PDAC outlook: diamonds and PGMs lead way in today’s marketplace

Diamonds and platinum group metals (PGMs) took centre-stage during a round-up of metals and minerals markets at the annual convention of the Prospectors & Developers Association of Canada, held recently in Toronto.

Martin Murenbeeld of Victoria, B.C.-based Murenbeeld & Associates noted that the past year’s rise in oil prices has not had an appreciable upward effect on the price of gold. Gold and oil have had a “stormy relationship,” he said, sometimes moving in tandem and sometimes acting independently.

Furthermore, high oil prices are no longer translating directly into more gold-buying among members of the Organization of Petroleum Exporting Countries, as a wider variety of financial instruments are now available.

Murenbeeld said that while low inflation rates continue to dampen any potential rise in gold, prices for the yellow metal are supported by demand that keeps rising and keeps outstripping new supply.

The U.S. dollar is overvalued, he said, and with that country’s current account deficit now approaching US$450 billion, the situation “can’t go on forever.”

Murenbeeld characterized the current financial environment as “dangerous,” and said he sees potential for monetary reflation in the U.S. This rise in the U.S. money supply should strengthen gold prices.

He said the gold market is “heavily short,” with net short positions on the Comex division of the New York Mercantile Exchange opening up early this year at 130 tonnes gold, or 4.2 million oz.

At the same time, the mine-supply outlook for gold is flat and declining. Murenbeeld said the main question is, When will the decline begin? — adding that the answer is complicated by the falling currencies of South Africa and Australia, which are encouraging gold production in those countries.

In his base-case scenario, Murenbeeld predicts that gold prices will average about US$280 per oz. this year and US$295 per oz. in 2002, based on a slight decline in gold supply, a “quasi-firm” U.S. dollar and further easing of U.S. monetary policy.

His more bearish scenario sees gold trading in the US$247-250-per-oz. range during 2001 and 2002, while his “gold-bug” scenario envisages prices of US$299 per oz. this year and US$345 in the next.

Jeffrey Christian of New York, N.Y.-based CPM Group said there has been a flow of bad information about markets for platinum group metals and that he does not expect the trend to improve any time soon.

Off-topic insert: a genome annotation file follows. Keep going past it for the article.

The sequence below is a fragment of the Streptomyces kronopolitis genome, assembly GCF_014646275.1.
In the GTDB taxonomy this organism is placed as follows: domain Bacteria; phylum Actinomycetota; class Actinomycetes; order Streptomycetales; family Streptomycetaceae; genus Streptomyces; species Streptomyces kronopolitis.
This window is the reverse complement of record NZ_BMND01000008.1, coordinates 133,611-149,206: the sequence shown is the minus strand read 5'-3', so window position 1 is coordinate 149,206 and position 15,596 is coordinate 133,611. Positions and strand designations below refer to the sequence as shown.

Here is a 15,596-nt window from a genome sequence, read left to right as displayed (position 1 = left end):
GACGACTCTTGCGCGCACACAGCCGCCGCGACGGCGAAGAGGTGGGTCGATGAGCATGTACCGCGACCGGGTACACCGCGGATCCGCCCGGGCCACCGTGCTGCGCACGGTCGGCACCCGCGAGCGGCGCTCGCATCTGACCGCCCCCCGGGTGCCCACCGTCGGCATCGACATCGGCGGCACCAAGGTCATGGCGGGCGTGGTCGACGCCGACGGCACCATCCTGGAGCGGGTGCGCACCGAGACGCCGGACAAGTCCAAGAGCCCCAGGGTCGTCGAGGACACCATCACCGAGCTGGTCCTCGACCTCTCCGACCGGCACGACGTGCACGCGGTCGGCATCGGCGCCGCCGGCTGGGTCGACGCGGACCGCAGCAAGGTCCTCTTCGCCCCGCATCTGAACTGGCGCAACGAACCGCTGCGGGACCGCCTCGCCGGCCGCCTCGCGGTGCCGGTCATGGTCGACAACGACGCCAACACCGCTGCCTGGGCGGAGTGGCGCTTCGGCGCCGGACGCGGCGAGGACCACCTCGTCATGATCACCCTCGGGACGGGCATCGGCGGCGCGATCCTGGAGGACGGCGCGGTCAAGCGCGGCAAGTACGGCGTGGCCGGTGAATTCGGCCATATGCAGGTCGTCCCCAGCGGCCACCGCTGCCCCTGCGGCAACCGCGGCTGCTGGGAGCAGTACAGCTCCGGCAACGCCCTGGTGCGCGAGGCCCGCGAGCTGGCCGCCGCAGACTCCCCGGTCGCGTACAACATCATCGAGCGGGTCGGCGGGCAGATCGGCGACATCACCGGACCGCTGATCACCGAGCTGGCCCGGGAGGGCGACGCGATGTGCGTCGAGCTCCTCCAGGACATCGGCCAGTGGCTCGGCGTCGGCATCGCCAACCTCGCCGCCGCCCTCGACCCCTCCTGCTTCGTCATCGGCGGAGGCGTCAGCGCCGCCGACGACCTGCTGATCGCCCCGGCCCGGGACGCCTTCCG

He said supply problems were not the only factor in the dramatic rise in PGM prices in 2000 and 2001: the peaks in November and December were “purely speculative.”

An oversupply in palladium during for most of the 1990s has now turned into a deficit, but one that is closing quickly since “there is a lot of palladium out there.”

While palladium has been the “star” of late, platinum has also reached its highest price levels since 1986, and Christian would not be surprised if prices reached US$680 per oz. before the end of March. But for the entire year, he predicts a much tighter, and therefore more volatile, platinum market.

He emphasized the need to keep a close eye on PGM demand, with automotive use expected to continue rising but jewelry sales likely to drop off in Japan and perhaps China. He also noted that while palladium use is waning in semiconductors, it is burgeoning in the handheld, electronic-device market.

Christian marvelled at the large, new crop of juniors that are now re-examining low-grade nickel deposits for their PGM potential: “We have a real bubble here [in the PGM exploration scene], and investors should be careful.”

He then lamented the deteriorating silver market, with its declining production, falling prices and plummetting trading volumes. There have also been disruptions from shifts in the Chinese market and the bankruptcy of the Handy & Harman Refining Group in the U.S.

Still, overall silver demand keeps rising and the market remains in a large deficit, just as it was throughout the 1990s. Thus, Christian sees potential for a rapid price rally to US$6 per oz. within 12 months.

Turning to diamonds, the strong performance of the U.S. economy during the past decade has translated into a phenomenal 47% growth in the U.S. market for that commodity over the past five years.